Six myths about learning disabilities and OKUs

BY BOO SU-LYN


KUALA LUMPUR, March 21 ― The case of Ng Pei Ven who killed a motorist in a car accident after driving against the traffic flow on the North-South Expressway last week has exposed several myths among Malaysians about people with disabilities.

The 19-year-old’s exact disorder is not known, but she was reported to have an OKU card stating that she has “learning disabilities”. OKU is a Malay acronym for Orang Kurang Upaya, meaning a person with disabilities.

Ng was charged with drug abuse last Friday. Police reportedly found amphetamine in her urine sample.

Some social media users questioned how Ng could be a part-time model and how she could get a driving licence if she was a person with disability. Some also said she did not “look” like a person with disability.

To dispel the myths about learning disabilities, Malay Mail Online spoke to clinical psychologist Dr Chua Sook Ning, mental health advocate Hasbeemasputra Abu Bakar, and Aezza Masri, a 39-year-old woman whose family members have attention deficit hyperactivity disorder (ADHD).

1. Learning disabilities and ADHD are the same

Dr Chua, who is also founder of mental health community organisation Relate Malaysia, said specific learning disorder covers impairments in reading, writing and math.

“It's more about difficulties in using academic skills. It has nothing to do with how someone looks like, or inattention or anything,” she said.

Dr Chua said specific learning disorder and ADHD are completely separate disorders and questioned the speculation and unconfirmed statements that Ng could have suffered from ADHD.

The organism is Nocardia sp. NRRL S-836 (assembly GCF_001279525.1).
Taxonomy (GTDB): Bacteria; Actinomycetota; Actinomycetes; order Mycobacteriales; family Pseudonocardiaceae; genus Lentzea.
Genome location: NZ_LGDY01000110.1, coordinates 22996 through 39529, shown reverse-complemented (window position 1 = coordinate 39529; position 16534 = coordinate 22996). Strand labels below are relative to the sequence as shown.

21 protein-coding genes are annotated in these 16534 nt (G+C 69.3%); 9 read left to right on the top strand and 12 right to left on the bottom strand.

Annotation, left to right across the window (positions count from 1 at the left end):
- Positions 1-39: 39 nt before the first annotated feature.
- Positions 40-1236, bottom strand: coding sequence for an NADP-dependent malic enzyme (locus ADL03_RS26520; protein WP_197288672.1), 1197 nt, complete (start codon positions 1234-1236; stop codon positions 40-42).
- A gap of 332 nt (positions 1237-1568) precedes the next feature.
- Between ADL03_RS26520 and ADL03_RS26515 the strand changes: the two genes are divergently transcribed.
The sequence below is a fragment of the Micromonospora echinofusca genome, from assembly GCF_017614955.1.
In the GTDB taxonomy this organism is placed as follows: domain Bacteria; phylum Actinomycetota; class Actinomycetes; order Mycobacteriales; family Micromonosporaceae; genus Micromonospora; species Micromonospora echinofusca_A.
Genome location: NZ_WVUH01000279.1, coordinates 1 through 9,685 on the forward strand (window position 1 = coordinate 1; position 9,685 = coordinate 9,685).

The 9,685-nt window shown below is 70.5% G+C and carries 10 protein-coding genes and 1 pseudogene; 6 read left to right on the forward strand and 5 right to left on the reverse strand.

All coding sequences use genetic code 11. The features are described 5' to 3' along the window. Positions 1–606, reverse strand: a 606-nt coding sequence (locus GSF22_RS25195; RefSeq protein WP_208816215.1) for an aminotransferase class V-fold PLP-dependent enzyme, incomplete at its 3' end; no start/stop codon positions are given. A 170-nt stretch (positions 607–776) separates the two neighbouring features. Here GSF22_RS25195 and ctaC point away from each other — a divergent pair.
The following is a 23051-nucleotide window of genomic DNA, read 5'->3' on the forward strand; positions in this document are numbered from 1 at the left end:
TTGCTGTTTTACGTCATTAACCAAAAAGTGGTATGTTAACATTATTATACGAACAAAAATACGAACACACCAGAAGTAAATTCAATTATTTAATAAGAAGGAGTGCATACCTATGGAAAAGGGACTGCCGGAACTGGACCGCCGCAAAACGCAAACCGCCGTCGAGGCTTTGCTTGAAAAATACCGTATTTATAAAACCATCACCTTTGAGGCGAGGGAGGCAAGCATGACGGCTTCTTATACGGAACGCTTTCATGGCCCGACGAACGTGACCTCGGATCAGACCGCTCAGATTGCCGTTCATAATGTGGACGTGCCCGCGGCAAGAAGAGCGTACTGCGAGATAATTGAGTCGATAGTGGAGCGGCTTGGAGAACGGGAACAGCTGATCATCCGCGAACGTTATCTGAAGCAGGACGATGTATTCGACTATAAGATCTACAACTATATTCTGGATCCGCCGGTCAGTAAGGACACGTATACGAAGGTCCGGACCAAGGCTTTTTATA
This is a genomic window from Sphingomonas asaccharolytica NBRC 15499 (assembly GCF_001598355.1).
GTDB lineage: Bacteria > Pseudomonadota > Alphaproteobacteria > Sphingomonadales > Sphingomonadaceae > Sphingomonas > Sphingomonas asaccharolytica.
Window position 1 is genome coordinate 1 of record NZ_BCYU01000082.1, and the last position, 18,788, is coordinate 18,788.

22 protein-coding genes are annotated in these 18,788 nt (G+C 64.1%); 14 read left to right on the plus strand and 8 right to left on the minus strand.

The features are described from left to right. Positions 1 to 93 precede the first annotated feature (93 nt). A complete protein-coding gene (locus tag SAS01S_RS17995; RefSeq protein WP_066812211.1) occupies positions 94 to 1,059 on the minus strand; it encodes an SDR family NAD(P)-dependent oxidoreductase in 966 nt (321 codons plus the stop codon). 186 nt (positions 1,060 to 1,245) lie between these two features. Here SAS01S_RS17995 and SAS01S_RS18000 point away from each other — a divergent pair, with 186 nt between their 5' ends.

ADHD is categorised under neurodevelopmental disorders in the Diagnostic and Statistical Manual of Mental Disorders 5th Edition (DSM-5), along with specific learning disorder, intellectual disability, communication disorders, autism spectrum disorder, and motor disorders.

2. People with disabilities can’t drive

Dr Chua said it was fine to have a careful evaluation of people with certain risks, but expressed concern about the stigmatisation of mental disorders and blanket statements that people with OKU cards shouldn’t drive.

“That's jumping the gun and unfair for many people,” she said.

According to the clinical psychologist, a 1993 US study that claimed that people with ADHD were almost four times more likely to get into an accident has not been replicated in more recent studies.

Dr Chua cited a 2013 Norway meta-analysis of 16 studies that rebutted the 1993 study.

The Norway study found that ADHD drivers had a relative risk of 1.23 when controlling for “exposure” (i.e.: the distance one has driven, which is an important factor as ADHD drivers tend to drive more than non-ADHD drivers), the exact risk for drivers with cardiovascular diseases.

Mental health advocate Hasbeemasputra said people with mental illnesses or learning disabilities could drive as well as those without, but noted that some conditions may require additional safety checks or a different format of testing before getting a driver’s licence.

“I am unsure about Malaysia, but in the US, those with ADHD may be given tests in a different format to minimise the inattentiveness. But this does not mean those with mental disorders or learning disabilities don't or can't drive as well as anyone else,” he said.

3. People with disabilities can’t work (like modelling)

Hasbeemasputra, who has Type II bipolar disorder, said he has been holding down the same job for over three years. He manages a coworking space.

“Having a mental illness or a learning disability, like gender and ethnicity, shouldn't be a barrier for gainful employed. I haven't been job hunting in a while, but I have come across stories of discrimination against persons with disabilities, so let’s see how it goes when I go back into the open job market.

Hasbeemasputra Abu Bakar says the government should remove reservations to the United Nations’ Convention on the Right of Persons with Disabilities. — Picture courtesy of Hasbeemasputra Abu Bakar

“But, people with mental illness and/or learning disabilities have been presidents, prime ministers, mathematicians, scientists, models et al,” said the 43-year-old, citing former UK prime minister Winston Churchill who had depression, and actors like the late Carrie Fisher, Catherine Zeta Jones, Russell Brand and Stephen Fry who have bipolar disorder.